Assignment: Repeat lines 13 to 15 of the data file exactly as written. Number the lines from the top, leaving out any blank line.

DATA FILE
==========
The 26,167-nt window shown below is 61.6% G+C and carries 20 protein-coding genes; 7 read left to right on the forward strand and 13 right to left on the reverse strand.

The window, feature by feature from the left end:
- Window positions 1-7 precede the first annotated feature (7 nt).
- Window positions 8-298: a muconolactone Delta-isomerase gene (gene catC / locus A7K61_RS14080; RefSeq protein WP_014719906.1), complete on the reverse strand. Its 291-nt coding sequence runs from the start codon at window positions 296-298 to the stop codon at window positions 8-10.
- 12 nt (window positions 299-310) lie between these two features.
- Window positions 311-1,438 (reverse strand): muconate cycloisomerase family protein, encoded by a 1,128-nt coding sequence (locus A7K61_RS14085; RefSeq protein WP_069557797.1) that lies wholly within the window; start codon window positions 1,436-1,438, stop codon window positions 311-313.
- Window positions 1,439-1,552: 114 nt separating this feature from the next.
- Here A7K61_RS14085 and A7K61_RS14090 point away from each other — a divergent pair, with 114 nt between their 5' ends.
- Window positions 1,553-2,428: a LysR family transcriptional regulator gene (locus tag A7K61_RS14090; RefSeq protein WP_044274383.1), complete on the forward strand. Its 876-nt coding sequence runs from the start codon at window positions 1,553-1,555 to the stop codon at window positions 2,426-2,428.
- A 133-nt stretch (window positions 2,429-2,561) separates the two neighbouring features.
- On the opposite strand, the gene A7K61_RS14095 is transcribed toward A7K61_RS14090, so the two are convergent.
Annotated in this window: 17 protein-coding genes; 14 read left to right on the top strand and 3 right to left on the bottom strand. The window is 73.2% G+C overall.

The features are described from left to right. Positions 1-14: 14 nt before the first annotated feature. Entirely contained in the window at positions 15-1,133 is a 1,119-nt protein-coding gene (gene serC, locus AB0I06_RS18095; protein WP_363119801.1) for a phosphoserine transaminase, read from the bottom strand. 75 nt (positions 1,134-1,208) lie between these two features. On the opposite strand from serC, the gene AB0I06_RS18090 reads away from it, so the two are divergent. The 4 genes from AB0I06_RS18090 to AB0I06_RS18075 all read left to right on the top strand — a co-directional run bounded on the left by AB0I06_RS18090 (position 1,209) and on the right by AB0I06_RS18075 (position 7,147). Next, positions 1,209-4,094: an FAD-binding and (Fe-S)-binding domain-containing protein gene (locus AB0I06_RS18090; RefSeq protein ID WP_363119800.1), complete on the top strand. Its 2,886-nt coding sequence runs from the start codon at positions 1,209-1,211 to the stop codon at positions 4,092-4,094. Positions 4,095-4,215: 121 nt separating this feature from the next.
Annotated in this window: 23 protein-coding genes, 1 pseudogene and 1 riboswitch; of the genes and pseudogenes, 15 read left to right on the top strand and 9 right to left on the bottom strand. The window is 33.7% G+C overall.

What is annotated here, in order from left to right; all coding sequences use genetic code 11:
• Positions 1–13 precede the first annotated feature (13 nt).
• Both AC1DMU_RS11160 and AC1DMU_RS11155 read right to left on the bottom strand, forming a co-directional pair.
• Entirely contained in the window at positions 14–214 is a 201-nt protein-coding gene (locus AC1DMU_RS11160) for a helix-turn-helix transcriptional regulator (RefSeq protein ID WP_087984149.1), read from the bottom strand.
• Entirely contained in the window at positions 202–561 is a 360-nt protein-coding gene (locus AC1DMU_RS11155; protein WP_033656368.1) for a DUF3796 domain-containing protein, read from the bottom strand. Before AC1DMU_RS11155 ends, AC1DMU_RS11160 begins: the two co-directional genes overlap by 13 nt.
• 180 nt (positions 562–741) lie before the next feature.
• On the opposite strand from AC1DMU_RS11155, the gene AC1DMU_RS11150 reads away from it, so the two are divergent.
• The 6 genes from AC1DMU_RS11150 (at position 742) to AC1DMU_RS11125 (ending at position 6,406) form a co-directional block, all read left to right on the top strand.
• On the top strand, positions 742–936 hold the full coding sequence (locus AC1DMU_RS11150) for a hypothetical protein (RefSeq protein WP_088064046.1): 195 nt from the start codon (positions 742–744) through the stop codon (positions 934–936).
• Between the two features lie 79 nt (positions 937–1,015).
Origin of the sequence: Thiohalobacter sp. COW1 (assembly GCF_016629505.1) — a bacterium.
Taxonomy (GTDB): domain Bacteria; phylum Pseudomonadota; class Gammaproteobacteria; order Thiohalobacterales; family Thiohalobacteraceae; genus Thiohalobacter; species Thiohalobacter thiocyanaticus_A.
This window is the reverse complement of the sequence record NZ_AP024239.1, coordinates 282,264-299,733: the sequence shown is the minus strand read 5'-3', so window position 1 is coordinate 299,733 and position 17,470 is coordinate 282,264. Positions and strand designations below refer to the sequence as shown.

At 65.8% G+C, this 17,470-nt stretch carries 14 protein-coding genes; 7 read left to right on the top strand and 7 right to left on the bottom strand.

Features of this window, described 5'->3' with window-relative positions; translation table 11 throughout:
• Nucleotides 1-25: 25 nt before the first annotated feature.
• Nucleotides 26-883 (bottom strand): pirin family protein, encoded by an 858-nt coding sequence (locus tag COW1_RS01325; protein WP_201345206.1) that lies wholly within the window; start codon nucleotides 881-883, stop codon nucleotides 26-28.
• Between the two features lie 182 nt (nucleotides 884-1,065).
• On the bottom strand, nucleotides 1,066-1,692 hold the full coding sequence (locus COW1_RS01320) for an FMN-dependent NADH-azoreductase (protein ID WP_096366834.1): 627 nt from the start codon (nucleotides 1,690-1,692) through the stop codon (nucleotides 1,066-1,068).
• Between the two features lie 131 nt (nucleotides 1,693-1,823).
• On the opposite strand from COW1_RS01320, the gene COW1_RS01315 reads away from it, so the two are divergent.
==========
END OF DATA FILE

The features are described from left to right. Positions 1-14: 14 nt before the first annotated feature. Entirely contained in the window at positions 15-1,133 is a 1,119-nt protein-coding gene (gene serC, locus AB0I06_RS18095; protein WP_363119801.1) for a phosphoserine transaminase, read from the bottom strand. 75 nt (positions 1,134-1,208) lie between these two features. On the opposite strand from serC, the gene AB0I06_RS18090 reads away from it, so the two are divergent. The 4 genes from AB0I06_RS18090 to AB0I06_RS18075 all read left to right on the top strand — a co-directional run bounded on the left by AB0I06_RS18090 (position 1,209) and on the right by AB0I06_RS18075 (position 7,147). Next, positions 1,209-4,094: an FAD-binding and (Fe-S)-binding domain-containing protein gene (locus AB0I06_RS18090; RefSeq protein ID WP_363119800.1), complete on the top strand. Its 2,886-nt coding sequence runs from the start codon at positions 1,209-1,211 to the stop codon at positions 4,092-4,094. Positions 4,095-4,215: 121 nt separating this feature from the next.
Annotated in this window: 23 protein-coding genes, 1 pseudogene and 1 riboswitch; of the genes and pseudogenes, 15 read left to right on the top strand and 9 right to left on the bottom strand. The window is 33.7% G+C overall.

What is annotated here, in order from left to right; all coding sequences use genetic code 11: